CHICAGO - The Seventh Circuit U.S. Court of Appeals on Jan. 29 upheld a successor liability decision, as well as a tax component award, in a Title VII of the Civil Rights Act of 1964 suit brought by a restaurant worker who was subjected to a racist incident and then fired after complaining about it (Equal Employment Opportunity Commission v. Northern Star Hospitality, Inc., d/b/a Sparx Restaurant, et al., No. 14-1660, 7th Cir.; 2015 U.S. App. LEXIS 1465).
NEW ORLEANS - The Fifth Circuit U.S. Court of Appeals on Jan. 27 upheld a jury verdict for two workers who alleged Title VII of the Civil Rights Act of 1964 violations after they were subjected to a work event, scheduled during a Texas holiday celebrating the abolition of slavery, during which the company brought in a gorilla singing telegram (James L. Henry, et al. v. CorpCar Services Houston, Limited, et al., No. 13-20744, 5th Cir.; 2015 U.S. App. LEXIS 1208).
MADISON, Wis. - A Wisconsin federal judge on Jan. 15 conditionally certified an Equal Pay Act (EPA) collective claim filed by a former lab specialist who accuses her former employers of gender discrimination; however, the judge dismissed the plaintiff's Title VII of the Civil Rights Act of 1964 claim with prejudice (Danielle Ailts Campeau, et al. v. NeuroScience Labs Inc., et al., No. 14-324, W.D. Wis.; 2015 U.S. Dist. LEXIS 4813).
WASHINGTON, D.C. - Since the Equal Employment Opportunity Commission, under Title VII of the Civil Rights Act of 1964, must first attempt to resolve a claim of bias against a private employer through conciliation before filing suit, the court may conduct a "modest inquiry" into whether that portion of the statue was violated, the attorney representing Mach Mining LLC told the U.S. Supreme Court during oral arguments on Jan. 13 (Mach Mining, LLC v. Equal Employment Opportunity Commission, No. 13-1019, U.S. Sup.).
SAN FRANCISCO - A California federal judge did not err in refusing to strike a right of publicity complaint as a strategic lawsuit against public participation (SLAPP) under California's anti-SLAPP statute, California Code of Civil Procedure Section 425.16, the Ninth Circuit U.S. Court of Appeals ruled Jan. 6 (Michael E. Davis, et al. v. Electronic Arts Inc., No. 12-15737, 9th Cir.; 2015 U.S. App. LEXIS 154).
NEW BERN, N.C. - Environmental groups alleging that the previous and current owners of a swine farm violated the Clean Water Act (CWA) and Resource Conservation and Recovery Act (RCRA) by illegally disposing of animal waste have the right to a jury trial to determine the defendants' liability for civil penalties, a federal judge in North Carolina held Dec. 29 (North Carolina Environmental Justice Network, et al. v. Donald Taylor, et al., No. 12-CV-154-D, E.D. N.C.; 2014 U.S. Dist. LEXIS 177773).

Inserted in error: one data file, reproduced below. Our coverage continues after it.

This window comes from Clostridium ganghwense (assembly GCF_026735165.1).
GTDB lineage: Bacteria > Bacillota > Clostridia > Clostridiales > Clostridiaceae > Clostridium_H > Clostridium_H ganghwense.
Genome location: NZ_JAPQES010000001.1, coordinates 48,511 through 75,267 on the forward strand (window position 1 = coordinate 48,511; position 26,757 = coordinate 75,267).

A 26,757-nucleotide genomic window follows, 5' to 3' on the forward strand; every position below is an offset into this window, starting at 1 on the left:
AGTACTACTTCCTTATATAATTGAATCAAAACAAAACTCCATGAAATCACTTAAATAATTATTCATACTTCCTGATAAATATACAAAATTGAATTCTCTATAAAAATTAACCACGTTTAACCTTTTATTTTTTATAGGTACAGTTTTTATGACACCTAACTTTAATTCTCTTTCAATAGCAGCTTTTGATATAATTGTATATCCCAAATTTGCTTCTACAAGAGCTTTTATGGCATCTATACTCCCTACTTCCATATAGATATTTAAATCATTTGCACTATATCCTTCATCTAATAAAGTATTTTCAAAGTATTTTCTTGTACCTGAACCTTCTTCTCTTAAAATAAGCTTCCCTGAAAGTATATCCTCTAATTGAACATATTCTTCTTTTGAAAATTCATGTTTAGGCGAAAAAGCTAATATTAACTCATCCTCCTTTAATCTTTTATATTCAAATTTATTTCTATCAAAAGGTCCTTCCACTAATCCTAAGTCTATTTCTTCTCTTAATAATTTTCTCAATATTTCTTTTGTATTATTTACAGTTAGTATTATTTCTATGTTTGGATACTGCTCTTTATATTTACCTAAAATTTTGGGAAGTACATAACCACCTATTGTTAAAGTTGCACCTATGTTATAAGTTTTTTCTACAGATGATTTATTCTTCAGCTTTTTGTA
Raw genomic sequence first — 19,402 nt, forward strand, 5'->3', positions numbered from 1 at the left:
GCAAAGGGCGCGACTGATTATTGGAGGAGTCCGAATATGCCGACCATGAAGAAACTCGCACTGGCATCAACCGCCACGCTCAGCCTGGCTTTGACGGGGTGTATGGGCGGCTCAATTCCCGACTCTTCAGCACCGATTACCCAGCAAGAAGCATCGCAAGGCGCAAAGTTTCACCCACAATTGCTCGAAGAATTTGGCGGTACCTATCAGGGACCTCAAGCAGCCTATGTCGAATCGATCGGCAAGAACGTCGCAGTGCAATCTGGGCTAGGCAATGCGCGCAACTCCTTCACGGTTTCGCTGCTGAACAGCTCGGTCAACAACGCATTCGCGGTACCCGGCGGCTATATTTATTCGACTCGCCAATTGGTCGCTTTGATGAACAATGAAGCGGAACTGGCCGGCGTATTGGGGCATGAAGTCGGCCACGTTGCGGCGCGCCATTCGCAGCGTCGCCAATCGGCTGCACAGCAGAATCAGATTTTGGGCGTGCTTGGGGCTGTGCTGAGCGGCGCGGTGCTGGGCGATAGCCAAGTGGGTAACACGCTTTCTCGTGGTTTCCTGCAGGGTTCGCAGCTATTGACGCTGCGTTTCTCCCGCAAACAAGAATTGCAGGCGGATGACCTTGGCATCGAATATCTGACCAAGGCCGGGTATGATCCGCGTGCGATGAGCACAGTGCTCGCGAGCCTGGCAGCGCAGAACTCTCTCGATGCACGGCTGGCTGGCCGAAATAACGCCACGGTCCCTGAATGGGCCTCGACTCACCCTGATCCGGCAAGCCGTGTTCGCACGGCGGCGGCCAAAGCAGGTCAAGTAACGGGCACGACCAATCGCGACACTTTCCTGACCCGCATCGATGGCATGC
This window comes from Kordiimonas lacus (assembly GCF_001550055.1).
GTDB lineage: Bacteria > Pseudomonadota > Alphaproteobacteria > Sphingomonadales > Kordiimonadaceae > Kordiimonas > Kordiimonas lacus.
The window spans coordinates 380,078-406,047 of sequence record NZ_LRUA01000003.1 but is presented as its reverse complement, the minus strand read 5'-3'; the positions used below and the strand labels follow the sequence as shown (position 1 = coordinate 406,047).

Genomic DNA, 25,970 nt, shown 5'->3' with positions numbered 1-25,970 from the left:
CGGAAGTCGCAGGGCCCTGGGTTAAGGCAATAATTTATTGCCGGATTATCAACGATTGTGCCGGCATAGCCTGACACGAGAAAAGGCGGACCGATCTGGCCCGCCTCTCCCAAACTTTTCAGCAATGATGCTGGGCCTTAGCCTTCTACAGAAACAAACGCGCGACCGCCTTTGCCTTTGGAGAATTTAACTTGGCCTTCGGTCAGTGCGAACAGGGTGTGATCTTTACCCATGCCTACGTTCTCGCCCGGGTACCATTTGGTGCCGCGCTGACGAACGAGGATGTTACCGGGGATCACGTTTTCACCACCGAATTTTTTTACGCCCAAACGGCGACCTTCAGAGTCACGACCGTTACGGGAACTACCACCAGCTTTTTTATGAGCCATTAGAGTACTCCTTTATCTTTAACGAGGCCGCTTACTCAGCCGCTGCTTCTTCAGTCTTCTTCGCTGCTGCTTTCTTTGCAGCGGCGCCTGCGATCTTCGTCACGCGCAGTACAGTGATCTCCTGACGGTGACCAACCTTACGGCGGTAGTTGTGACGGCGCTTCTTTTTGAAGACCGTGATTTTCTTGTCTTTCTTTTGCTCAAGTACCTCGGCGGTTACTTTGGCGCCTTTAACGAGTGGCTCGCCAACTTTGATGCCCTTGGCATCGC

BUFFALO, N.Y. - A New York federal magistrate judge on Oct. 30 found that requests for records from a sheriff's department regarding employee accommodation requests related to pregnancies and temporary medical conditions are reasonable and relevant to a civil rights discrimination lawsuit, granting the federal government's motion to compel (United States of America v. Niagara Co., New York, No. 1:13-cv-00503, W.D. N.Y.; 2014 U.S. Dist. LEXIS 154232).
ATLANTA - Finding no reversible error, the 11th Circuit U.S. Court of Appeals on Oct. 21 upheld a trial court's denial of an employee's motion to vacate and/or modify an arbitration award that denied her claims under Title VII of the Civil Rights Act of 1964 and related claims brought against her former employer (Ludema Cruz Dorward v. Macy's Inc., d.b.a. Macy's Florida Stores, LLC, No. 13-14783, 11th Cir.; 2014 U.S. App. LEXIS 20097).
ALBANY, Ga. - Expert witnesses proffered by both the plaintiff and defendant in a civil rights, excessive force case will be permitted to testify, a Georgia federal judge ruled Oct. 14, denying in part the parties' respective motions to strike and exclude (Jonathan Collins v. Demetrius Sheppard, et al., No. 1:13-cv-00031, M.D. Ga.; 2014 U.S. Dist. LEXIS 145973).
CHICAGO - A legal malpractice insurance policy's prior knowledge exclusion precludes coverage for an underlying lawsuit against a law firm insured arising from its representation of a client in a civil rights lawsuit, an Illinois federal judge ruled Sept. 19 (Maria Cardenas v. Twin City Fire Insurance Co., No. 13-8236, N.D. Ill.; 2014 U.S. Dist. LEXIS 132420).